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We're Having a Baby!? How To Feel The Joy, Without The Financial Fears

Yami Chavarria with her infant daughter, Ayla Kimberley.
Andrea Seabrook for NPR
Yami Chavarria with her infant daughter, Ayla Kimberley.

Look into an infant's eyes, and there you'll find the stirring of a new life. Look into the eyes of that infant's parent, and you may just find something else: financial terror. Having a child can change everything in a family, especially the budget.

Yami Chavarria and Anthony Rivas are navigating this lovely — and frightening — time together. Chavarria was 39 weeks pregnant — in other words, really pregnant — and was cooing over the super-cute, hand-painted onesies her friends made at her baby shower.

One says "my Dad is the best." Another would make an infant look like a tiny cow. They're all adorable — and Chavarria said they all were going to get a lot of use.

"I can change, like, many, many times a day," she said with a laugh.

So our first financial tip for new families: Don't be shy about the baby shower. Tell people what you need — and not just onesies and mobiles. For the more expensive things, like strollers, car seats and cribs, consider asking people to pool money. If you don't tell people what you want, you may end up with 200 newborn onesies, and none of the other things you'll desperately need.

In Chavarria's case, she had some great friends at church and her day care job who helped her save several thousand dollars on supplies, but clothes, diapers and strollers will be only the beginning. Chavarria, in fact, was already looking way ahead — saying she wants to hopes to pay for her child's college education.


Fast Forward

The baby, a perfect little girl named Ayla Kimberley, finally arrived. It's a joyful, sweet time — and time for Chavarria and Rivas to get some more serious financial advice.

That's where financial adviser Paivi Spoon comes in. She sits down with the couple to go over the bundle of questions that come with the bundle of joy.

First, their income: Rivas, the father, just started a public works job. Between that and a night job he also just took, they're making around $50,000 a year. It's not a whole lot of income, but Spoon says that's not the point.

"I have seen people who make exactly what you do," Spoon tells them, "and they're very wealthy after 20, 30 years. It is not the amount of money that you make, but how much of that do you consume."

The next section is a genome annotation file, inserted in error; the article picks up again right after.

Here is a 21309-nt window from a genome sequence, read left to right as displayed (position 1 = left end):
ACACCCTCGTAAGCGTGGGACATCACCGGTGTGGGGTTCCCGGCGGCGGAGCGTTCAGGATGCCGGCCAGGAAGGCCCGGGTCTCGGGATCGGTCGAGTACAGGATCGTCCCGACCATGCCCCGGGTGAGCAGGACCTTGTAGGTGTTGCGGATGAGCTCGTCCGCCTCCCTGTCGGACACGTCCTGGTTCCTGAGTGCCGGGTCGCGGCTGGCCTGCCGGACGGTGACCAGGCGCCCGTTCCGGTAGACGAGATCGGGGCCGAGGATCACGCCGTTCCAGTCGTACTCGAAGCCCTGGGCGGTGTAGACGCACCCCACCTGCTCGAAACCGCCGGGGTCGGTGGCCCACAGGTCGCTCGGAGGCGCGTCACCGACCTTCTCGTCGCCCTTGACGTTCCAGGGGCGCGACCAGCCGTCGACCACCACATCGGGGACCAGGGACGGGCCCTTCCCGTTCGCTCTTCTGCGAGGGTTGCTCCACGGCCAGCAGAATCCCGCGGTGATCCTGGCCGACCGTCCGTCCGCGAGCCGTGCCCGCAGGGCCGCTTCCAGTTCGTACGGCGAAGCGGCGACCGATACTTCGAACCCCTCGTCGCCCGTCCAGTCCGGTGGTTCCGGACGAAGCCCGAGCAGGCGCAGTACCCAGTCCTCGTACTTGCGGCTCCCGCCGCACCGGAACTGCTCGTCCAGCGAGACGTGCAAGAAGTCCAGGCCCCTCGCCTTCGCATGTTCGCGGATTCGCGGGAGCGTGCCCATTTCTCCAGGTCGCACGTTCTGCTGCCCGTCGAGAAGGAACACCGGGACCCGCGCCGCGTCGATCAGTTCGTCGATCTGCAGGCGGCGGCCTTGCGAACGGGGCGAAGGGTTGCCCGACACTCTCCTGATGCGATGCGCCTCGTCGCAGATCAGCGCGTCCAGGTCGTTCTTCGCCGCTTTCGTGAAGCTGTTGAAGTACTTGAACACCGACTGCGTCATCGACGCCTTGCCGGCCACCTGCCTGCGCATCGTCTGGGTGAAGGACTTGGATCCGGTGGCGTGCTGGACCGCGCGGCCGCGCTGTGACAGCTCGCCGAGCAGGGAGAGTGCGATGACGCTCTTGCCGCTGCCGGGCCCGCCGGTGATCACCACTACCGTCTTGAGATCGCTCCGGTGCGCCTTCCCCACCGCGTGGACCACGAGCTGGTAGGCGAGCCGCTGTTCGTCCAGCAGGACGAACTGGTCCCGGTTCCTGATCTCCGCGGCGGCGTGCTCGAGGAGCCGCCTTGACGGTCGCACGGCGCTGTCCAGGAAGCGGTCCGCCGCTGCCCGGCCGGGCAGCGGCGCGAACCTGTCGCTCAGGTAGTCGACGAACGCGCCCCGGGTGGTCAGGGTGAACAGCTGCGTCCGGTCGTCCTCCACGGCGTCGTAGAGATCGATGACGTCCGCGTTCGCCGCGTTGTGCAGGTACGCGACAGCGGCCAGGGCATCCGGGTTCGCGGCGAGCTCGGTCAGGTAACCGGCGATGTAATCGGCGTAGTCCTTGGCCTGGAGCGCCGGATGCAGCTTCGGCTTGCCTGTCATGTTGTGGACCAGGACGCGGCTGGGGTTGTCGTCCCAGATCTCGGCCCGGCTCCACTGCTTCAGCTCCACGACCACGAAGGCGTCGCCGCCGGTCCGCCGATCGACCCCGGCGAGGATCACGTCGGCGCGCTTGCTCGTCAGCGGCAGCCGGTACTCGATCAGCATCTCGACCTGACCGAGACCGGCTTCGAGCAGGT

Here's another financial tip for new families: If you're used to spending money and not really thinking about it, let the baby be an incentive to finally put together a budget.

Spoon says people basically spend money on three categories of things: necessities, like rent and food; investments, like property and savings; and consumption, like a new watch or dinner out.

Don't just look at the children and their future. If you're not well off, they won't be.

"We all consume," Spoon says. "But consumption means it's gone. You consume food, it's gone. You consume money, it's gone."

The trick is dialing down the consumption and turning up the investments. And, says Spoon, education is one thing that's always an investment — both for the child and the parents. More education for the parents could mean more money for little Ayla's education later.

"Quite often different professional certifications are just as beneficial to you and your future earnings potential as is a college degree," Spoon says. "So don't just look at the children and their future. If you're not well off, they won't be."

Budgeting, investing, studying — it's a lot for new parents to tackle. But there's more help here.

And figuring all of this out is worth it, Spoon says, and not just because it'll give Chavarria and Rivas control of their money. It'll also let them focus on what's important: their baby.

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Andrea Seabrook covers Capitol Hill as NPR's Congressional Correspondent.